On to a couple of potentially complicated criteria: ethnicity and religion. 

While it’s much easier today to find a donor of a specific ethnic background than it was a decade or more ago, it can still be challenging in some cases. If it’s important to you that your donor be of a particular ethnic background, you may have to search a little harder. The good news is that there are many agencies that focus on recruiting donors of particular ethnicities. 

Because of cultural taboos and general community disapproval, there are some ethnicities that are particularly hard to match. Nothing is impossible, but if you require a donor to be of Asian, Indian, Jewish, or Middle Eastern descent, your search may require more time and patience, and it may come at a higher cost. As assisted reproduction techniques become more commonly accepted, more women from these backgrounds are learning about and choosing to become egg donors.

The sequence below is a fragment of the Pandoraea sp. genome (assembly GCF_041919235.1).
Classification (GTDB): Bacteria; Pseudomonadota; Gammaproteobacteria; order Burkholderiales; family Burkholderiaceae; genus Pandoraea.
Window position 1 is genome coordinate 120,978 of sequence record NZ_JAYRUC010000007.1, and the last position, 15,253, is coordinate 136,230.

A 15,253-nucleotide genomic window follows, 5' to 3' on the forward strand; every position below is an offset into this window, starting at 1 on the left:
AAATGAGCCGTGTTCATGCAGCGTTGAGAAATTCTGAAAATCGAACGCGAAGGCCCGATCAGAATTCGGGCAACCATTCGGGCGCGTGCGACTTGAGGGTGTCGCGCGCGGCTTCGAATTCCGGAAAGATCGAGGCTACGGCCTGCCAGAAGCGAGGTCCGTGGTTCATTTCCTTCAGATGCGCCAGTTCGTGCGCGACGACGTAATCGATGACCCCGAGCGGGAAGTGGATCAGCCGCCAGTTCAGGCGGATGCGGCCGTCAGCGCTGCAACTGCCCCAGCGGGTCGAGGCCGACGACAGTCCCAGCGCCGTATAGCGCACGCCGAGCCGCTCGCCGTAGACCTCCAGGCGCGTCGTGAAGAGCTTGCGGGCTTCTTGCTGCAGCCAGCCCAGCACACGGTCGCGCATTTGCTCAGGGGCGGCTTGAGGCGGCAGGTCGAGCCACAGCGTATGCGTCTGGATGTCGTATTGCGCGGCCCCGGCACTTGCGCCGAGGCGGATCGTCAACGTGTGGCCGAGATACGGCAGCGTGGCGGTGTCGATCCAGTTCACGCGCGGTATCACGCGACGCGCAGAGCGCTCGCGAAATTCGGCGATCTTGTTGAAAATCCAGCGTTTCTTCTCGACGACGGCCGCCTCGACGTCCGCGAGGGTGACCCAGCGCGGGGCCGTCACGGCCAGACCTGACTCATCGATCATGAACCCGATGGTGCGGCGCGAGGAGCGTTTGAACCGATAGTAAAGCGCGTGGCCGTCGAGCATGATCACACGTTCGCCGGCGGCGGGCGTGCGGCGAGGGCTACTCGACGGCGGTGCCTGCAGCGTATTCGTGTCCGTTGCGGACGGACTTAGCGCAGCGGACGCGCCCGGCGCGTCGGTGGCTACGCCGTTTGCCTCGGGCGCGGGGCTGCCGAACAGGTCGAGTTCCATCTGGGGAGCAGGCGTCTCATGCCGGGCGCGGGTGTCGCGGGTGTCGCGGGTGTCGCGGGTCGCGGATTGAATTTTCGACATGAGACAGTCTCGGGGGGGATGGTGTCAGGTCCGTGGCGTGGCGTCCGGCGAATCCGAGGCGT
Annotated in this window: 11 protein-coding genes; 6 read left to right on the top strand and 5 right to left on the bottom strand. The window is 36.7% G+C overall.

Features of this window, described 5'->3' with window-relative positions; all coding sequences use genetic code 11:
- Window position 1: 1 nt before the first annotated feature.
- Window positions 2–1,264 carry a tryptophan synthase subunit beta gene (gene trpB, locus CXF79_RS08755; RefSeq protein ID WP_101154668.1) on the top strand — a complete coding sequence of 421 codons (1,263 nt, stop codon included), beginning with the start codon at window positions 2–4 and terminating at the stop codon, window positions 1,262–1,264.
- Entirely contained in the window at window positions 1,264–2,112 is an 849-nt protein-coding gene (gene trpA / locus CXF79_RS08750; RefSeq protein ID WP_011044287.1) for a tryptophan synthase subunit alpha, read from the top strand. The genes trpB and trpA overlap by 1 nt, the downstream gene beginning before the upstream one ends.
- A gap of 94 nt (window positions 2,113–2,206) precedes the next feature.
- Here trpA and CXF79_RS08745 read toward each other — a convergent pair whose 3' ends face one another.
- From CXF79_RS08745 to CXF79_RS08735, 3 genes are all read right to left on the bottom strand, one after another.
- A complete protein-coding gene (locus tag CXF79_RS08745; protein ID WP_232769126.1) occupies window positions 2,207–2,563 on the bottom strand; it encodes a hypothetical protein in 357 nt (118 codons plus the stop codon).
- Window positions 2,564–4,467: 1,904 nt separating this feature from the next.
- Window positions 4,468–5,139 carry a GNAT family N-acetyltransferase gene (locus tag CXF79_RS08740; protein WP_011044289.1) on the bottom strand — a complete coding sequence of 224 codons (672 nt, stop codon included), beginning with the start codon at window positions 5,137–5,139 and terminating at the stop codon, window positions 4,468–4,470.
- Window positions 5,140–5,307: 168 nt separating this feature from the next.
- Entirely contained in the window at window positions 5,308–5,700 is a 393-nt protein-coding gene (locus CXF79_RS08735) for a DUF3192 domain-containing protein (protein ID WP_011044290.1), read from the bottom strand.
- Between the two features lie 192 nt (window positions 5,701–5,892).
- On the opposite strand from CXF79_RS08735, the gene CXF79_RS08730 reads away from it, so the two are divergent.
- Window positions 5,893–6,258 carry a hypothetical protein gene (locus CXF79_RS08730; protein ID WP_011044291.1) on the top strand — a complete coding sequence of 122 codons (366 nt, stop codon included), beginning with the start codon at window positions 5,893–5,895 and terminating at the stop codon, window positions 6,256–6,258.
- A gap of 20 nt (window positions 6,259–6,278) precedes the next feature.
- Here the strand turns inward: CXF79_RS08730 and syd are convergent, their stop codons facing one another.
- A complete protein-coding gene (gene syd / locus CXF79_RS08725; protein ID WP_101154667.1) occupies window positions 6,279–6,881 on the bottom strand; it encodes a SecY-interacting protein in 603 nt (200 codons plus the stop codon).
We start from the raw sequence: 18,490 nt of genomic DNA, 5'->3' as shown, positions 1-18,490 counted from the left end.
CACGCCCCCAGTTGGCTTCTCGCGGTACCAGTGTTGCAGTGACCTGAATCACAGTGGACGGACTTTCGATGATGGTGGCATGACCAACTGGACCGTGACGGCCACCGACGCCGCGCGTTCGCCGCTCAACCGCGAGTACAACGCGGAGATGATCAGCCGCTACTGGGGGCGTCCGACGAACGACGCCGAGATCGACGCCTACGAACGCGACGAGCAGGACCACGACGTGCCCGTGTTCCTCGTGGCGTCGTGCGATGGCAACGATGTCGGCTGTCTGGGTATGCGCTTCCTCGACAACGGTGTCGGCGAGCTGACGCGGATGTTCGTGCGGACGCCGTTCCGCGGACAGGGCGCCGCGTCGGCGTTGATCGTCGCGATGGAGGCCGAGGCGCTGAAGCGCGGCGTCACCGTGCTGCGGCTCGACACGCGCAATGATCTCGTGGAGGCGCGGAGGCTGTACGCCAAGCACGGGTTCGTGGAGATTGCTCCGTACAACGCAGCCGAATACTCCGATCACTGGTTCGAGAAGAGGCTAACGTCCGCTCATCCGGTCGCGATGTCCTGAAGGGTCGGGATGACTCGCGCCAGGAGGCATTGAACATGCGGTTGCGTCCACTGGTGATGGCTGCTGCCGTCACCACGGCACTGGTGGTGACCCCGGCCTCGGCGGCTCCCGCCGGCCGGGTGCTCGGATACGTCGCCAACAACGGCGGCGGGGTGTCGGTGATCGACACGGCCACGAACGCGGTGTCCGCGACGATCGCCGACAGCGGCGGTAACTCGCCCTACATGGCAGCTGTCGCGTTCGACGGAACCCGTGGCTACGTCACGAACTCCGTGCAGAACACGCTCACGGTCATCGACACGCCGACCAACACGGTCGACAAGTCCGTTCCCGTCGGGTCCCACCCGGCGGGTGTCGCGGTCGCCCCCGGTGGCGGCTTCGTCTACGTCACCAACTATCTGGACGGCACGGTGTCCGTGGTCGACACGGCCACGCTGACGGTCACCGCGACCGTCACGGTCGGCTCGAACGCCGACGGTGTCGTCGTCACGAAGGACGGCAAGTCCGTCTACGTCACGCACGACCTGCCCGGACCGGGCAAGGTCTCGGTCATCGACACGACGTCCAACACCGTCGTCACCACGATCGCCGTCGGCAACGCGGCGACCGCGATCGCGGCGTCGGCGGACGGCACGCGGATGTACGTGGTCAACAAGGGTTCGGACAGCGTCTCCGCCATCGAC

For some, the religious background of the donor is an important factor. Whether you desire a spiritual connection to the donor based on your personal beliefs, or you adhere to a religion that has specific requirements regarding assisted reproduction, you absolutely have the option to narrow your search based on the religious faith of the donor. 

There are some very particular guidelines for egg donation in some religions. In the Jewish faith, for example, it’s traditionally believed that religious faith passes to the child through the woman who gives birth. When using a surrogate or genetic material from a donor egg, this can cause complications depending on the Jewish tradition the intended parents practice. Some Orthodox rabbis, for example, teach that for the child to be Jewish, both the egg donor and the woman who carries the child must be Jewish. Other Jewish sects have a more permissive view. There are boutique agencies out there that specialize in matching Jewish families with Jewish donors, should your faith tradition require that.